In a brief yet informative post, Staci walks us through everything we need to know about knitting a scrappy bedspread.  Bingo!  "I mean, why knit a little throw blanket, when you could knit an entire queen size bedspread?" I said to myself as I, once again, over-complicated something I'd been attempting to simplify, but when I saw her adaptation of Stephanie Pearl-McPhee's Traveler's Life Afghan pattern resulted in 620 rows of stitches, I knew I was barking up the right tree.  I wanted to knit a garter stitch piece that could accommodate my desire for knitting two rows per day which will give the blanket a solid cord of color for each day on one side resulting in clean, sharp stripes, and create a bit of a gradient effect on the other side.  In the end, mine will come out at 730 rows, which will probably create enough fabric to pull over my pillows and create a nice, old fashioned crease of a smartly made bed underneath them, but we shall see.  Like Staci, and Stephanie I'll also be using the color changes as a further design element by clipping my yarn free from its skein at the completion of every row to create fringe up both sides of the blanket as I go instead of having to add it later.  Hopefully, tying them off at 5 strand increments should work out alright (stay tuned).

If you're interested in joining in, it's not too late!  

You can use my color / temperature chart, make your own, or find something else online.  Pinterest, of course, is loaded with ideas, and if you're not into the Care Bear Stare of a color palette I've created, there are folks who've made some pretty slick tonal combinations that elevate the look of the entire project I think, and give it a little more polish, and make it feel a little more grown up (that I wouldn't mind trying myself at another time).  Anyway, if you do want to take the leap, sort your yarn out, and you can find a back log of daily temperatures HERE.  Just click on your region, and go to the light blue "NOWData" tab to narrow down your selection even further.  Once you do, you can then select the dates you wish to view, et voilà, all of the daily highs and lows!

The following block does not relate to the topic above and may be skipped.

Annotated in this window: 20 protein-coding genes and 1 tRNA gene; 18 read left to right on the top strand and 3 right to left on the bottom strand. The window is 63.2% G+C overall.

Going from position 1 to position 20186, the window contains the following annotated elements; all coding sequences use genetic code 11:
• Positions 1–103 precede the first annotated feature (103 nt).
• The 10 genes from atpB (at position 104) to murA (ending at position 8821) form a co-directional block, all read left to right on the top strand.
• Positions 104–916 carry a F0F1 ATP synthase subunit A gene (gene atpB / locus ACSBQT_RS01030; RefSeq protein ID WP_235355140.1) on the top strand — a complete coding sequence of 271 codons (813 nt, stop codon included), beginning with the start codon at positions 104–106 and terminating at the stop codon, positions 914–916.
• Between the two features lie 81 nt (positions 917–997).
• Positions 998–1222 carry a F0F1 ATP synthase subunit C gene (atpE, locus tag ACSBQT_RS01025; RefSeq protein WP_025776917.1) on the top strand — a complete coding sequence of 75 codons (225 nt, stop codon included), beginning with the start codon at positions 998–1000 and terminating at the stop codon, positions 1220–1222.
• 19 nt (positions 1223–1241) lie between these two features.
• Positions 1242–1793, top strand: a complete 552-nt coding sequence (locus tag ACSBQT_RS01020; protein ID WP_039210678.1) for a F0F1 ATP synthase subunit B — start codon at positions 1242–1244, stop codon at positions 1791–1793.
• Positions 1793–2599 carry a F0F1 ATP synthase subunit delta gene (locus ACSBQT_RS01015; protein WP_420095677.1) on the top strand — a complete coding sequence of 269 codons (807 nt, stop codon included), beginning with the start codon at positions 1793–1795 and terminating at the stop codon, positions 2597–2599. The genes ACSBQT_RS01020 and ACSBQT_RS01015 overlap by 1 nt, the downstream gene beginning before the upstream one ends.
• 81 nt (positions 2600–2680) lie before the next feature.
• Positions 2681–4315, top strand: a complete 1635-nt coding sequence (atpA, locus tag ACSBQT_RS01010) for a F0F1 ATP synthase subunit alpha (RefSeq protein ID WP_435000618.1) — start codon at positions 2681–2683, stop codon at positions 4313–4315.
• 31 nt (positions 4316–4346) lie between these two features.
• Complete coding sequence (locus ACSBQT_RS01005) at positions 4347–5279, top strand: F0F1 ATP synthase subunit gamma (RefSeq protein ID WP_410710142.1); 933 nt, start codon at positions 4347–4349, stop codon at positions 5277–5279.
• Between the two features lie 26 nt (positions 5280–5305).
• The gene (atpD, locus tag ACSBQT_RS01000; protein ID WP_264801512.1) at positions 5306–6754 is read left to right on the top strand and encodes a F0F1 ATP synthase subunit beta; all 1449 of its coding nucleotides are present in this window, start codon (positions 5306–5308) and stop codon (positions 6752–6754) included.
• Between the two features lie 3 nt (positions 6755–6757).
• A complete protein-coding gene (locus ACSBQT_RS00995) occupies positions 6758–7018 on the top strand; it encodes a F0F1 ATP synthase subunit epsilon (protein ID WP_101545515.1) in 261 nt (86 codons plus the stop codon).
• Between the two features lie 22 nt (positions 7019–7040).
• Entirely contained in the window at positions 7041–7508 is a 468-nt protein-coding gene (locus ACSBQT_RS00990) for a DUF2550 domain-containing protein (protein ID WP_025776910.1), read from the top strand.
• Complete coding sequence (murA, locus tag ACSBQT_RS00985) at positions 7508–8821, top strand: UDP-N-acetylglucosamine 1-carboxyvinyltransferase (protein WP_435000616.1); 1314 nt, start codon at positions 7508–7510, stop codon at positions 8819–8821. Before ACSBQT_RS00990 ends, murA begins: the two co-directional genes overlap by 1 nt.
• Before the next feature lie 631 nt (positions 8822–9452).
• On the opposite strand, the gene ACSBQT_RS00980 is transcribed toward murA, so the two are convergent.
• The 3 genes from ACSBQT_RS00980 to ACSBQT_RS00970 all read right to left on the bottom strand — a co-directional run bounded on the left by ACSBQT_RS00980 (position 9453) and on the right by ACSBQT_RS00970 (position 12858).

The Knitty Gritty:
Needles - Addi 40" Circular size: US 9 (5.5 mm)
Pattern - Staci Perry's adaptation of The Traveler's Life Afghan by, Stephanie Pearl-McPhee
Yarn - Red Heart Super Saver Yarn (It's cheap, durable, and available in a wide variety of colors)


Tuesday, January 1, 2019


My word for the year: YES